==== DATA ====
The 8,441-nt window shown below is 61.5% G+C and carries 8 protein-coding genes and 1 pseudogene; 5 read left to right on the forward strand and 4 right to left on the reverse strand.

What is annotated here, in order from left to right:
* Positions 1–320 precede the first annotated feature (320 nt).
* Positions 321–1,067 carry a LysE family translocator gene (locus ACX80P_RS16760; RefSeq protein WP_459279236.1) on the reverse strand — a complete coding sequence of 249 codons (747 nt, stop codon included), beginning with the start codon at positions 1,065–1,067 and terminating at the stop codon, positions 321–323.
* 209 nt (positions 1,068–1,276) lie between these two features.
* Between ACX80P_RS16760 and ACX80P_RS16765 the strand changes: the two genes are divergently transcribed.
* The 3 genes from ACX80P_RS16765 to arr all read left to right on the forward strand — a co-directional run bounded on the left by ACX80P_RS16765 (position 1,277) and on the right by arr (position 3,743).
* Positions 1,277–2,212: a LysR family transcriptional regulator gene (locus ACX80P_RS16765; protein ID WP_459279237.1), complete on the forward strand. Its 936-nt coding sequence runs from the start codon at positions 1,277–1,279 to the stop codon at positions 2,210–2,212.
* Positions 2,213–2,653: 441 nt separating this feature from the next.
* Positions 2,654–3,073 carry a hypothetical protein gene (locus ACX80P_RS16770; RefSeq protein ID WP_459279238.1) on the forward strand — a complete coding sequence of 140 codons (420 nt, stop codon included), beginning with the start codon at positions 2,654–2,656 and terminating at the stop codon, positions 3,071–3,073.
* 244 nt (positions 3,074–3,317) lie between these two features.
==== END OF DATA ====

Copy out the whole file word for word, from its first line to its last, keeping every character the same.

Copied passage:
The 8,441-nt window shown below is 61.5% G+C and carries 8 protein-coding genes and 1 pseudogene; 5 read left to right on the forward strand and 4 right to left on the reverse strand.

What is annotated here, in order from left to right:
* Positions 1–320 precede the first annotated feature (320 nt).
* Positions 321–1,067 carry a LysE family translocator gene (locus ACX80P_RS16760; RefSeq protein WP_459279236.1) on the reverse strand — a complete coding sequence of 249 codons (747 nt, stop codon included), beginning with the start codon at positions 1,065–1,067 and terminating at the stop codon, positions 321–323.
* 209 nt (positions 1,068–1,276) lie between these two features.
* Between ACX80P_RS16760 and ACX80P_RS16765 the strand changes: the two genes are divergently transcribed.
* The 3 genes from ACX80P_RS16765 to arr all read left to right on the forward strand — a co-directional run bounded on the left by ACX80P_RS16765 (position 1,277) and on the right by arr (position 3,743).
* Positions 1,277–2,212: a LysR family transcriptional regulator gene (locus ACX80P_RS16765; protein ID WP_459279237.1), complete on the forward strand. Its 936-nt coding sequence runs from the start codon at positions 1,277–1,279 to the stop codon at positions 2,210–2,212.
* Positions 2,213–2,653: 441 nt separating this feature from the next.
* Positions 2,654–3,073 carry a hypothetical protein gene (locus ACX80P_RS16770; RefSeq protein ID WP_459279238.1) on the forward strand — a complete coding sequence of 140 codons (420 nt, stop codon included), beginning with the start codon at positions 2,654–2,656 and terminating at the stop codon, positions 3,071–3,073.
* 244 nt (positions 3,074–3,317) lie between these two features.